Children’s Sermon: Better Know A Liturgy – “Lift Up Your Hearts”

A Repeat of 1/18 CS because we didn’t do a CS on 1/18. Ask the kids to bring up their bulletins.

So today we’re gonna look at something in our bulletin – and talk about it.

Right before we do communion – before I start talking about the Last Supper – and the words Jesus gave us to say – there’s this little bit of conversation between me, as the pastor, and everyone out there in the congregation – including you. And there’s a bit that I say – it goes “The Lord be with you” and then everyone says “And also with you.”

What’s the next part that I say after that? (Help them find it in the bulletin – Lift up your hearts. We lift them to the Lord).

Now this part of the worship is important and it is very old – and it’s called the Sursum Corda (Latin for Lift Up Your Hearts). The ancient church developed this over 1700 years ago. If you go back into the writing we have from that early time, all ancient worship dealing with communion include this back and forth. And it sets the stage for communion – its where we greet each other (the Lord be with you), and there’s an invitation for us to life our hearts to God, and then a reminder that we should give thanks to God for all that we have – and this t leads into communion – into the Lord’s Supper – where we either receive the bread and the drink – or receive a blessing here at the rail.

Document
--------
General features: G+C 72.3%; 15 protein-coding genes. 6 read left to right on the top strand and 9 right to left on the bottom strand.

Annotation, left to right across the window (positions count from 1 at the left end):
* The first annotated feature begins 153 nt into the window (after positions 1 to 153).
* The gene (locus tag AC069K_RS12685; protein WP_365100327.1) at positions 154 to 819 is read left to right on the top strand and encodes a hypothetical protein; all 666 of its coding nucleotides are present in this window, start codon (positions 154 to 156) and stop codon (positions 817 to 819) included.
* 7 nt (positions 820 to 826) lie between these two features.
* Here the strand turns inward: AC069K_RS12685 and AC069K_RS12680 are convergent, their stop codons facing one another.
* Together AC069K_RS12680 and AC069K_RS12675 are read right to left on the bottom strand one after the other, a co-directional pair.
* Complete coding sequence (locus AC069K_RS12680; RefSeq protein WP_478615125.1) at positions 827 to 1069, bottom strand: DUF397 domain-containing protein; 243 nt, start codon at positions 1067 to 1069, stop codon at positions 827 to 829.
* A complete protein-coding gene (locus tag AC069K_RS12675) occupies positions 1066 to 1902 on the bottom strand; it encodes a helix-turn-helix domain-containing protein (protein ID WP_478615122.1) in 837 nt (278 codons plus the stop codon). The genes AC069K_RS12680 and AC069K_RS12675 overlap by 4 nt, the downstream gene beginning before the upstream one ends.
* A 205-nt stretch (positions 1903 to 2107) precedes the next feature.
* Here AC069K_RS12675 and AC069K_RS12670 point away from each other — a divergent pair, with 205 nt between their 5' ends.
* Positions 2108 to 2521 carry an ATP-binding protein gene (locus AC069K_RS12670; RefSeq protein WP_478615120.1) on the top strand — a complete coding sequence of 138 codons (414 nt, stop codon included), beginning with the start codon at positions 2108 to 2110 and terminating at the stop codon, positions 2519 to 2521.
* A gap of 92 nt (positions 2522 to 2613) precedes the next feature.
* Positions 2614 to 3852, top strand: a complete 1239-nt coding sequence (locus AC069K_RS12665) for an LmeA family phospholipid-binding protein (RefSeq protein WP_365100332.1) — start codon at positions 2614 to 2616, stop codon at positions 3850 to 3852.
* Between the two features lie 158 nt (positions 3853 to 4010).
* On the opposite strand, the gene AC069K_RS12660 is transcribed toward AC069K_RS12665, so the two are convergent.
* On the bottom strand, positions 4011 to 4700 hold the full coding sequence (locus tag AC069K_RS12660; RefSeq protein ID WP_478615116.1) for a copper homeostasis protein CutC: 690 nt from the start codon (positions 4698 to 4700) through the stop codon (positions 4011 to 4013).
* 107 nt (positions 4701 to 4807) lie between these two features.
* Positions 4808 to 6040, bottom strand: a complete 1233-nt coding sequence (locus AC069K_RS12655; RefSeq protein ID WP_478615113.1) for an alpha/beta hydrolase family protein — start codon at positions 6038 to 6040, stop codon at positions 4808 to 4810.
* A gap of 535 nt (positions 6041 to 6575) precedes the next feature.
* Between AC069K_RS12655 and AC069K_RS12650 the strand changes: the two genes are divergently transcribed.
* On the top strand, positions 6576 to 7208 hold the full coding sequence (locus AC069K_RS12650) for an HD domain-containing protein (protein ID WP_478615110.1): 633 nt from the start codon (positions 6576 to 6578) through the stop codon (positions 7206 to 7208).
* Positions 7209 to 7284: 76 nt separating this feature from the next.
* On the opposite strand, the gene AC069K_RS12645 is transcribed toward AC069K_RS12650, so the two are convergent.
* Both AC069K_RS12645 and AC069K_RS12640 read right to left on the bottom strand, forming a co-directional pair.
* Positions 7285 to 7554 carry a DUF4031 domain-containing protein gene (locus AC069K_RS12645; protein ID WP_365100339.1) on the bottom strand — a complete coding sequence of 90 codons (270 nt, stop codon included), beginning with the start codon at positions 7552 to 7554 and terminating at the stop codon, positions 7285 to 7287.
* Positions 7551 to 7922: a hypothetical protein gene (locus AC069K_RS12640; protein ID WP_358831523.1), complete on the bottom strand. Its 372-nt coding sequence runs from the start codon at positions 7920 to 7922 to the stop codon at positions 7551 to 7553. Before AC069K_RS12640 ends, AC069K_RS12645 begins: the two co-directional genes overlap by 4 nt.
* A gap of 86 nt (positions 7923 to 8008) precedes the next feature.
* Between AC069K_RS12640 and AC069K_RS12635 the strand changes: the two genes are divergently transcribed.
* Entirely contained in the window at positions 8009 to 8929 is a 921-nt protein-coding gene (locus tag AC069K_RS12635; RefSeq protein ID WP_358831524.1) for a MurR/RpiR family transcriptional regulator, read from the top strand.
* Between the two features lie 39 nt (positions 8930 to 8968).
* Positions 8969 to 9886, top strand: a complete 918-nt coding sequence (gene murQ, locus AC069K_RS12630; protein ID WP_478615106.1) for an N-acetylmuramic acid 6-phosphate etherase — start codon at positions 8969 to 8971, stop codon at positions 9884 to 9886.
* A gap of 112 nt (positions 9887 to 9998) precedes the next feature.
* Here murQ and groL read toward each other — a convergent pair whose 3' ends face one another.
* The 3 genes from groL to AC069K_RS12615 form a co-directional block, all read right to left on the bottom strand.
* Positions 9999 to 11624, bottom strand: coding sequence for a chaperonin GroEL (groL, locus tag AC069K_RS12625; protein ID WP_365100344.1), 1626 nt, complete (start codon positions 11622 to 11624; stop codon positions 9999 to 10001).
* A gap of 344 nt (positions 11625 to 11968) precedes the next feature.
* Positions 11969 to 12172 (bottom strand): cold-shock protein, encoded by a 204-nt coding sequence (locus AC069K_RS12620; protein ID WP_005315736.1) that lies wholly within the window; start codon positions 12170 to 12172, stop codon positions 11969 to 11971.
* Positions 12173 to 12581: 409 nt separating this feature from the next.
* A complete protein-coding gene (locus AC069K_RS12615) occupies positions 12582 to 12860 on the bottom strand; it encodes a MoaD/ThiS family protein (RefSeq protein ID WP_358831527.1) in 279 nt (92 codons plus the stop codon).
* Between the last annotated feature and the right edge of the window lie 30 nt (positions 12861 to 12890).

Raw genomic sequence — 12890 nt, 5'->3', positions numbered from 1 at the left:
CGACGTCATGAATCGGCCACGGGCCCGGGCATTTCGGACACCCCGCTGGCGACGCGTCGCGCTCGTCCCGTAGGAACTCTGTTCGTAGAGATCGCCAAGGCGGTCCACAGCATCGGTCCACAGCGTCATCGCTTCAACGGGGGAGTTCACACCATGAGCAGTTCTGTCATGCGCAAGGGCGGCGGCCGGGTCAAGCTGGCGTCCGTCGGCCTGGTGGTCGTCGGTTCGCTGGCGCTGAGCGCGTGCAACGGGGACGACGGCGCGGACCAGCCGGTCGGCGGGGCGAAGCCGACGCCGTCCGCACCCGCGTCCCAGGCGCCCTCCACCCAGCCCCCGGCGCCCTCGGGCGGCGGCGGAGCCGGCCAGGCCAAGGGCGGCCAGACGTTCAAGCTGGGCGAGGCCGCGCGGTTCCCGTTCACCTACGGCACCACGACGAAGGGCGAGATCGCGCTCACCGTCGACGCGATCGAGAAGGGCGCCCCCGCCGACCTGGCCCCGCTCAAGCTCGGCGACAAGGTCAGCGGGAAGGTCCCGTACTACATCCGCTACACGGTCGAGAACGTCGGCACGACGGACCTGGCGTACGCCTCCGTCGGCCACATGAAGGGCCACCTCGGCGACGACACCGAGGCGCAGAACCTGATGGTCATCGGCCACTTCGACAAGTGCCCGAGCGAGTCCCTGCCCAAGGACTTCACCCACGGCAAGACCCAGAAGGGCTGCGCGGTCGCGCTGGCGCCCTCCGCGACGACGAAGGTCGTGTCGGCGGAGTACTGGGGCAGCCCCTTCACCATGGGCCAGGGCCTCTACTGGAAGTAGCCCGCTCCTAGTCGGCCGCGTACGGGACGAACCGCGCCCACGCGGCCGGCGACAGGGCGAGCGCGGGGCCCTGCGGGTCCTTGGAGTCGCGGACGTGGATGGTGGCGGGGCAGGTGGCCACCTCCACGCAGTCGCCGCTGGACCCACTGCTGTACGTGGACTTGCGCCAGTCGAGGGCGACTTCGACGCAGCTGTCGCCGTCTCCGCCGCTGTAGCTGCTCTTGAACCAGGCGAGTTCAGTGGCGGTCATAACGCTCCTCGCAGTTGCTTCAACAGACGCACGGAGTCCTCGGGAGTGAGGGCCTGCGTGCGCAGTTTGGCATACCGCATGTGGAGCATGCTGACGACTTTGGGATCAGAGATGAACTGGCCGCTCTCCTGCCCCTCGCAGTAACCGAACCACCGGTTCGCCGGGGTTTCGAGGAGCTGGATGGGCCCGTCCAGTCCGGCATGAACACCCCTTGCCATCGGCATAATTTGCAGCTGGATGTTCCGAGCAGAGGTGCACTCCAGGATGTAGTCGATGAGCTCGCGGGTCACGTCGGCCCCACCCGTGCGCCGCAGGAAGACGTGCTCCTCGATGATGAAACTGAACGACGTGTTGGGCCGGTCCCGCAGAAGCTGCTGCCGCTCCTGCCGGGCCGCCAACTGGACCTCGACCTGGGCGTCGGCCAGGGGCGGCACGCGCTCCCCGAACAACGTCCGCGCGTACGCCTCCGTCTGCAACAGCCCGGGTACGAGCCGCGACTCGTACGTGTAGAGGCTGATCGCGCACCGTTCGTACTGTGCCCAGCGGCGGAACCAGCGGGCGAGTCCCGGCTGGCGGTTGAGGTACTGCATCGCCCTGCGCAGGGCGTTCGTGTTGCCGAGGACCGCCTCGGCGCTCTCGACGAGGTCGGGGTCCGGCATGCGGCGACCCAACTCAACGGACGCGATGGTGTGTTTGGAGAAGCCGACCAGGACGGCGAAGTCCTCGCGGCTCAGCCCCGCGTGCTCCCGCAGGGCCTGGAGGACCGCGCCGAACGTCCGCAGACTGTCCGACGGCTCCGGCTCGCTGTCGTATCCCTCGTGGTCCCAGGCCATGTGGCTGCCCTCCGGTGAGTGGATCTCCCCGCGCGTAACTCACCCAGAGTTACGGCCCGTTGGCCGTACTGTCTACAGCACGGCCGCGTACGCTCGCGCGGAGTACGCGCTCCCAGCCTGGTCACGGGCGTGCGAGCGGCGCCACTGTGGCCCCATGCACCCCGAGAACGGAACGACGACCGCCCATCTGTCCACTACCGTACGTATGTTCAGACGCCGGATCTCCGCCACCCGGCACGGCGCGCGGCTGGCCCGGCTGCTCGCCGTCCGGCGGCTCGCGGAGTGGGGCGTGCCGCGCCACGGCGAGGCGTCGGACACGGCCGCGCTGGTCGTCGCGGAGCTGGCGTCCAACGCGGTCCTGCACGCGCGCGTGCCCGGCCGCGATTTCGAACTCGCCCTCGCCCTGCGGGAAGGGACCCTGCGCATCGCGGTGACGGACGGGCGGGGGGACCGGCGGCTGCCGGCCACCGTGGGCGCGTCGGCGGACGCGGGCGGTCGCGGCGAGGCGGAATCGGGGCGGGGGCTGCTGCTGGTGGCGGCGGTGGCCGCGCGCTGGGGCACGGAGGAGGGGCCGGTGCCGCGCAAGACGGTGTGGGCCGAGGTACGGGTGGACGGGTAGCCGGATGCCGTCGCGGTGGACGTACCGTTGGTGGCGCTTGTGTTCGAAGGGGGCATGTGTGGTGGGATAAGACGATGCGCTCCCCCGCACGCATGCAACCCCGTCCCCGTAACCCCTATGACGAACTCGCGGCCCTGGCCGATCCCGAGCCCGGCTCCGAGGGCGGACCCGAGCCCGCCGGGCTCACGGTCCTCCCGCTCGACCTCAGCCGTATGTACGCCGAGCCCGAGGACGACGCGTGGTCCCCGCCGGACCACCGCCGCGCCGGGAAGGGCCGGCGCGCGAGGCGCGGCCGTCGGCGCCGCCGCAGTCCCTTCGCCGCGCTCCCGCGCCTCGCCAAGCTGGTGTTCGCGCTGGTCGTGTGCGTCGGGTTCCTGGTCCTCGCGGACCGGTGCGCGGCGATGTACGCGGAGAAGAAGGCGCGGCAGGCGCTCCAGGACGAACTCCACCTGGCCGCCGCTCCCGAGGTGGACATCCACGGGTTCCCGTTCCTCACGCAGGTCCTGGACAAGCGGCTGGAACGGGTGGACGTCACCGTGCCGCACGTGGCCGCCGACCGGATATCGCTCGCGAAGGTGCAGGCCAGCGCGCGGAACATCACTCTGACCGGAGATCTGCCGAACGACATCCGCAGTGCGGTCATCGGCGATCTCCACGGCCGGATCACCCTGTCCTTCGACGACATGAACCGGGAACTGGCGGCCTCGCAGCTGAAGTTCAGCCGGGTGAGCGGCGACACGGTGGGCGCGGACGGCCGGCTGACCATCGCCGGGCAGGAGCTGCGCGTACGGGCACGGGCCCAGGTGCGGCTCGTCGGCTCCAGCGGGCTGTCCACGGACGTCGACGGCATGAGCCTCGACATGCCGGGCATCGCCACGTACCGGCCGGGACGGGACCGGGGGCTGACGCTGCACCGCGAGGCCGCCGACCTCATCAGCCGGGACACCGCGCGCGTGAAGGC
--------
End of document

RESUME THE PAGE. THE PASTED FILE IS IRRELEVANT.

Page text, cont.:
Now, I want to focus on the word heart today. When you hear “heart,” what do you think of? (Wait for answers. Help them with answers if they need it.)

Now, when the ancient church was first around, they didn’t know as much about the human body as we did. They didn’t know what the heart was and how it worked. They thought the heart was the center of us. Our thoughts, experiences, even our soul lived there. Our heart was everything that made us who we are – and so, when we say that we should lift up our hearts – we’re saying that we’re suppose to lift up everything we are and we have to God.

Now, if we’re suppose to lift everything to God – to show them to God – what things can we bring to God? (our selves, what we own, our money, what we have, our thoughts, etc).

Now, we usually think we can only bring the things we own – and good things to God too. And that’s right. All that we have that we find as blessings – they are gifts from God. And we should bring them to God and say thank you.

But there’s more, I think, than just the good things. I think we’re also allowed to bring our bad stuff too. You know, when we were angry or hurt someone or we weren’t nice. Maybe we yelled at our sister or said something we shouldn’t. We usually don’t bring those to God – we usually want to keep them away from God – but I think we should bring them to God. We should bring all of us to God because, in Holy Communion, we are invited to God’s table – and it doesn’t matter if we’re not perfect. We’re invited to be with Jesus – because you, and me, and everyone out there – we’re all worth being known and loved by God.

Thank you! I’ll seeya next week.

Each week, I share a reflection for all children of God. The written manuscript serves as a springboard for what I do. This is from Christ Lutheran Church’s Worship on the 3rd Sunday After Epiphany, 1/25/2015.